The latest discussion centers around whether to encrypt everything that isn’t already publicly available. The idea makes sense — let the bad guys steal all the data they want, but if it’s utterly unusable, perhaps they’ll eventually give up. Unfortunately, in practice, it gets much more complicated.
You need to think about every employee’s or customer’s device needing to decrypt data in order to use it. That’s big-time processing overhead, depending on the amount of data, not good when your mission in life as an application developer is to keep cutting response times. And when the transaction is completed, you’ve got to re-encrypt for transmission back to the database, wherever it resides. More overhead. And you’ve to build all this into your program code. There’s also the huge issue of key management.
As a developer, how concerned are you with transactional or at-large data security? A lot, because it’s the right thing to do, or not at all, because security is someone else’s job? Are you called into meetings on data and systems security? And are security protocols different, depending where files live?
Share your opinions about application-level data security. We’d like to know about your experiences, and you’ll know that you’re not the only one out there pondering the same questions.
We’ve all seen it. That chief marketing officer wants a new report or a redesigned user experience on the company’s mobile app. The guy is already fed up with an IT department and CIO he sees as everything from active obstructionists to clueless, unresponsive ne’er do wells.
IT isn’t interested, doesn’t have the people or budget, has other more-pressing projects on the docket, or may simply doesn’t get what the marketing team is trying to accomplish. What happens next is that the department decides to go around IT and sign up for some software-as-a-service subscription or, increasingly, use a no-code drag-and-drop tool to build mobile apps that connect to company data through an assortment of APIs. After all, the point of many APIs is to simplify access and integration. The result: Shadow IT.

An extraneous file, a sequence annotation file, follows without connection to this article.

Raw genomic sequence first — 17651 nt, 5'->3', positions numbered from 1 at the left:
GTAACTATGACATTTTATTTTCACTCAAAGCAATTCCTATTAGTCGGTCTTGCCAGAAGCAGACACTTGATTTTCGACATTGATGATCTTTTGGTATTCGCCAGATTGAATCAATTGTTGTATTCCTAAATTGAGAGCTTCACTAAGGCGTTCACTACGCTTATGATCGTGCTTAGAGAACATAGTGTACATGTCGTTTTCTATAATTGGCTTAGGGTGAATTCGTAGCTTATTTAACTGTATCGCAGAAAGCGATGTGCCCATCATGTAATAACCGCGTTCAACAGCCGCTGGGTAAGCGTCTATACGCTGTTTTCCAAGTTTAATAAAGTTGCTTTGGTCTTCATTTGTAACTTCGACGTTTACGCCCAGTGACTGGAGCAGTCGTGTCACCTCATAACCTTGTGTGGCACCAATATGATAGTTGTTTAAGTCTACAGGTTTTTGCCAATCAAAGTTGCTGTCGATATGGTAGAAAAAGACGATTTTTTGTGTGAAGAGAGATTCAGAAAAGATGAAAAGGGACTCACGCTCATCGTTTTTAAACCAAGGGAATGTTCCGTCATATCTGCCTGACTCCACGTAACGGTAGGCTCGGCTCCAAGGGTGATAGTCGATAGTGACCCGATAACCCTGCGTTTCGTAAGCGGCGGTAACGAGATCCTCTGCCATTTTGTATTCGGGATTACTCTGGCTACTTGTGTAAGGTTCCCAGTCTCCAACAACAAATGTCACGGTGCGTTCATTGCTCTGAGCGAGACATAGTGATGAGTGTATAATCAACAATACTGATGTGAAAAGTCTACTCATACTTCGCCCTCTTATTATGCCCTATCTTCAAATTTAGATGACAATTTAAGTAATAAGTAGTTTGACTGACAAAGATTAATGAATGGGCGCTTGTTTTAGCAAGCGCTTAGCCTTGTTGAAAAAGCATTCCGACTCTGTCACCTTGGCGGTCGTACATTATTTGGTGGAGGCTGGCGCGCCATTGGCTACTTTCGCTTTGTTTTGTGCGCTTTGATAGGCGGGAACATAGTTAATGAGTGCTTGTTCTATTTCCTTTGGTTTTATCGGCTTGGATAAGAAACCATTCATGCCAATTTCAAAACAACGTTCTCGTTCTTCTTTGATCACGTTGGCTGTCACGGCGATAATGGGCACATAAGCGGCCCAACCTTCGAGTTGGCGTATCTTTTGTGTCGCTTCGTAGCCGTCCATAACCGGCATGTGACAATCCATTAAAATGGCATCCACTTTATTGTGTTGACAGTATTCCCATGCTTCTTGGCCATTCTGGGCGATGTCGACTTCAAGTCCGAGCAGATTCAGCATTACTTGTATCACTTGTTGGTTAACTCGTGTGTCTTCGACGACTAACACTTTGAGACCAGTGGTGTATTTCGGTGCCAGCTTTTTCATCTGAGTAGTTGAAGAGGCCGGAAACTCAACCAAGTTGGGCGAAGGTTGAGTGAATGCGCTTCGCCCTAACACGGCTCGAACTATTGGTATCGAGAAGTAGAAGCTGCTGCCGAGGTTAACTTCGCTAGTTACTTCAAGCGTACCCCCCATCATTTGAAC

I’ve heard it argued that Shadow IT can’t harm corporate intellectual assets (data) if the apps built are read-only, perhaps for generating sales or inventory reports. I’m not buying that argument, though it depends how you define harm. While prohibiting write access does protect digital assets against dastardly destruction, deliberate deletion, or worse, evil editing, a read-only app still puts the data out in the wild, where you have no control over who can see it. That doesn’t damage the data, but it certainly could harm the business.
As for these no-code tools, the selection abounds. Industry analysts are even looking at them as a good way to accomplish tasks that move the business forward without straining developer resources that are already stretched thin.
Shadow IT is inevitable. To make it work better for everyone, I’d like to see the marketing department be less surreptitious about it. Go to IT and say, “We’re going to do this and we wanted you to know before we start.” Not only is that good corporate citizenship, but it increases the likelihood that IT will take at least a cursory look at the tools and project intent to ensure that security is up to snuff and regulatory mandates (HIPAA, for example) aren’t smashed to smithereens.
As a developer or CIO, what’s your opinion of the trend toward departmental no-code app development? Everyone I speak with has strong feelings. We’d like to hear yours.